Nate Silver's FiveThirtyEight blog became a hot property after the data maven rightly predicted a breeze for Obama in the 2012 elections. The New York Times, where Silver worked his magic back then, couldn't hold on to the boy wonder, who hoped to apply his chic nerdiness to subjects broader than Mitt Romney's connection deficit. ESPN won the FiveThirtyEight's heart away from the Times last summer, but what it really wants is Silver's brain, not his heart. But the brain tends to go fuzzy in sports, and not only from NFL concussions. There's a reason sports touts in Vegas sell their picks to eager bettors, rather than just betting them, which if the picks were any good is all they'd need to do. Silver has been at the stats game long enough to be modest about his prognostications--he charmingly calls his long list of caveats "ass-covering" when he explains his prediction model for the NCAA tournament. Nevertheless, Nostradamus Silver claimed that, ass-covering aside, he still thought he could "help you perform reasonably well in your office pool."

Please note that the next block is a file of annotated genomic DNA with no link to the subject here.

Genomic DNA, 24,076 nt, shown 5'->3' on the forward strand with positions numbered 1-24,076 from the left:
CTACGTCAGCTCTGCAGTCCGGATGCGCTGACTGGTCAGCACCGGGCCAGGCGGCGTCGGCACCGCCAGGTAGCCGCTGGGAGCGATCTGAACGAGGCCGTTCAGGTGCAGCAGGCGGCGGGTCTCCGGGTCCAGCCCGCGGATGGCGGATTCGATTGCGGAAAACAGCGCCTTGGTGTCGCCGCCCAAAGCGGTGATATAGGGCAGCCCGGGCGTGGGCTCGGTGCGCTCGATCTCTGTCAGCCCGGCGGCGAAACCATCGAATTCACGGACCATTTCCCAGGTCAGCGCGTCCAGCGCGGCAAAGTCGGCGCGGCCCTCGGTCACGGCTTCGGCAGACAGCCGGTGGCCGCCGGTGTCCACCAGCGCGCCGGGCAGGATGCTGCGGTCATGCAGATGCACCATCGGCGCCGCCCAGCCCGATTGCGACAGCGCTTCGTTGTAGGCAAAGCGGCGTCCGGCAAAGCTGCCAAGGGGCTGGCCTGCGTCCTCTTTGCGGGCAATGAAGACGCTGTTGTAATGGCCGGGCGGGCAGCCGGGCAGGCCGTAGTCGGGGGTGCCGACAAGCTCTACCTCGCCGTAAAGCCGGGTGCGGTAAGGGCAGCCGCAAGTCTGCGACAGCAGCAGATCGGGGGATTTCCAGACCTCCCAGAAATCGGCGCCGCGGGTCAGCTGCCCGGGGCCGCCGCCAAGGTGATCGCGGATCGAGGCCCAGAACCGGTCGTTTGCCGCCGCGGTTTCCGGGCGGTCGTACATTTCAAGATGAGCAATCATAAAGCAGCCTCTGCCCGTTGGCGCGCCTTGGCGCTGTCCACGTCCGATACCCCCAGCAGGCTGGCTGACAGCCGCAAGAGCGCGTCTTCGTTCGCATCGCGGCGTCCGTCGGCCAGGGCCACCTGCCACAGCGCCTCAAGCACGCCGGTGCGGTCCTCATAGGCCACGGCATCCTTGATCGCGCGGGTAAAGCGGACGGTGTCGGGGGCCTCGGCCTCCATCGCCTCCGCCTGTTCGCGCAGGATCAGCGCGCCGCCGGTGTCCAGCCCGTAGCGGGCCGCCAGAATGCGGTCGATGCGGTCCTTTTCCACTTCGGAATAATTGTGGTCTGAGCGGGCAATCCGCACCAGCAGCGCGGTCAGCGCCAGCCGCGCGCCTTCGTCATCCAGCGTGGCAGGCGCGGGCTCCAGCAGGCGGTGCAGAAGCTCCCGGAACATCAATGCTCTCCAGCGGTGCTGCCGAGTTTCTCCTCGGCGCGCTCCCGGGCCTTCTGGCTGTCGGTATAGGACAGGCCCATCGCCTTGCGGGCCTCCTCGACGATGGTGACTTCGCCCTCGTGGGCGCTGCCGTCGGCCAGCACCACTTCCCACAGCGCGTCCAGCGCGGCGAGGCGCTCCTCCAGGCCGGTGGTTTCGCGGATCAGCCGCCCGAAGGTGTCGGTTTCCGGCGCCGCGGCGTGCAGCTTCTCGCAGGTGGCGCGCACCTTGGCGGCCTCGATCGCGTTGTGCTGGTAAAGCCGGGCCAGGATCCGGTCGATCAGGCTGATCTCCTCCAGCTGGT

Not so much, though, it turns out. When Kentucky faces Connecticut tonight in the NCAA Men's College Basketball Championship, it'll be a Wildcat team that had a 1.9 percent chance of winning it all against a Huskies squad whose chances were .06 percent, according to the FiveThirtyEight. Now 68 teams, which is what the tournament began with, is not the same as one-on-one, which is--excepting the little Ryan-Biden undercard--what Obama-Romney was. If Kentucky wins tonight, the graphic designer in your pool whose favorite color is blue is as likely to take home the office pot as that annoying, rabid hoops fan in IT. The math in sports is just much, much harder. And emotion--it has been ever thus--remains incalculable. Not to mention that there are far more unpredictable factors: there was very little chance of a late Romney ankle sprain affecting the electoral college in Michigan. That's why Warren Buffett offered a billion bucks this year to anyone who could get every game right--a billion he still has safely tucked away in Omaha. Nate Silver may know the 2016 Hillary demographics like they're imprinted in his DNA, but Dick Morris (the prototypical Silver foil) may be as likely to pick a winner for next year's Super Bowl as the FiveThirtyEight. Or as Dr. Michael Wu, Chief Scientist of Lithium Technologies (an SF-based software company) puts it: "The purpose of predictive analytics is NOT to tell you what will happen in the future. It cannot do that. In fact, no analytics can do that. Predictive analytics can only forecast what might happen in the future." Which, it's important to remember, is just what Nate Silver says.
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